Contact FutureLearn for Support
Skip main navigation
We use cookies to give you a better experience, if that’s ok you can close this message and carry on browsing. For more info read our cookies policy.
We use cookies to give you a better experience. Carry on browsing if you're happy with this, or read our cookies policy for more information.
2.7
A page of sheet music.

Protecting your song

Tina and Ben both own the song in a sense because each has contributed to its creation. However, each owns a different element of the song: Tina wrote the tune, so she is the owner of the melody, while Ben wrote the words, so he owns the lyrics. This means that if someone wished to use just the melody of the song, they would need only Tina’s permission. For commercial reasons, songwriters may come to an agreement to take equal credit for melody and lyrics even if their contributions are not equal. One of the most famous song writing partnerships of all, Lennon and McCartney, are an example of such an arrangement. You can find more information about ownership of copyright works here: https://www.gov.uk/guidance/ownership-of-copyright-works

Copyright law protects against copying so the song must be ‘original’ and in some ‘fixed’ form (that could be copied). Tina and Ben could fix the song by recording it on a mobile phone or any other means of doing so, e.g. by writing it on a piece of paper. They choose to record it on their computer and that immediately ‘activates’ copyright protection for them both. There is no need to register the copyright as protection is automatic.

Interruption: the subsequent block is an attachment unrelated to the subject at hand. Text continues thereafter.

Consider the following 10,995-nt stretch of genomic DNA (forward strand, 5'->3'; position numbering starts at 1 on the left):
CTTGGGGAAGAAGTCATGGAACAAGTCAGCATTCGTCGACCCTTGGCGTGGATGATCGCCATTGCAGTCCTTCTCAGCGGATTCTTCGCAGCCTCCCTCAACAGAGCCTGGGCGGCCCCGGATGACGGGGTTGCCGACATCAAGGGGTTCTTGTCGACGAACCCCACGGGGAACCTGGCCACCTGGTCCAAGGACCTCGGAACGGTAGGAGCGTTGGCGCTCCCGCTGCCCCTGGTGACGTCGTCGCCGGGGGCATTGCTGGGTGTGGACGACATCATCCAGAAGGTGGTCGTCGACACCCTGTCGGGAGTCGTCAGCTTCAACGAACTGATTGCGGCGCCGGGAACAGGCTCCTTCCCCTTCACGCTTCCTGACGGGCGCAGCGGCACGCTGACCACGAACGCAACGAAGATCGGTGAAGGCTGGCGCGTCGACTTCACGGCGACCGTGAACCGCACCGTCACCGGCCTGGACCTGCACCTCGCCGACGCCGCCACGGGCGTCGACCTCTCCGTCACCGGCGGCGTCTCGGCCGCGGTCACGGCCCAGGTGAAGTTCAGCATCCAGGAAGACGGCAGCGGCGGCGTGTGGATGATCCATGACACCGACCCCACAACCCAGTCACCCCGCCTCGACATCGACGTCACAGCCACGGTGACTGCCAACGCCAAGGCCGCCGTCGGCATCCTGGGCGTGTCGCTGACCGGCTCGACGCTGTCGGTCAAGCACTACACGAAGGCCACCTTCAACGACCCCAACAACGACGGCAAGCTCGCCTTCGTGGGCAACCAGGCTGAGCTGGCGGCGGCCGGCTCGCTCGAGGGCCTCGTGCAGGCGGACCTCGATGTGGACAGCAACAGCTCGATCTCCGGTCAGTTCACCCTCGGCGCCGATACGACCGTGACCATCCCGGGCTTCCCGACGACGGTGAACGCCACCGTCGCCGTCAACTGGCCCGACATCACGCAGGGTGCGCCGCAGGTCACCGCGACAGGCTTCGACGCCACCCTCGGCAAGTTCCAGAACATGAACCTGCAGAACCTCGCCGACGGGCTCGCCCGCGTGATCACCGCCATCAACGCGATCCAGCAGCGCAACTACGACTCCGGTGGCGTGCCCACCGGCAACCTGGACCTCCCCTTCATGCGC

Ben seems to be worrying about ‘originality’ when he says they might need proof they created the song first. There are steps that creators can take to help prove their ownership, should this ever be disputed. For example, some creators send themselves a copy of their work by registered post or mark their work with the copyright symbol © followed by their names and the year in which the work was created or published: e.g. © Tina Treble and Benjamin Bass 2016. However, this is not essential for copyright protection.

The exact meaning of ‘originality’ is not defined in UK legislation but it is guided by facts and judgements from case law. In the UK, courts have set a fairly low bar for satisfying the requirement of originality: so long as the creation of the work involves some labour, skill, judgement or effort, and it is the authors’ own intellectual creation, the work will be considered original and so protected by copyright.

Protection and earning money from the song are different matters, however, and to obtain any financial reward, Tina and Ben need to perform the song (or let someone else perform it) and register it with a collecting society and maybe also get a contract with a record label or decide to release their song themselves on the internet. We will explore these different ways to exploit songs commercially in the next steps.

Share this article:

This article is from the free online course:

Music Copyright: Understanding UK Copyright Law When Working with Music

University of Glasgow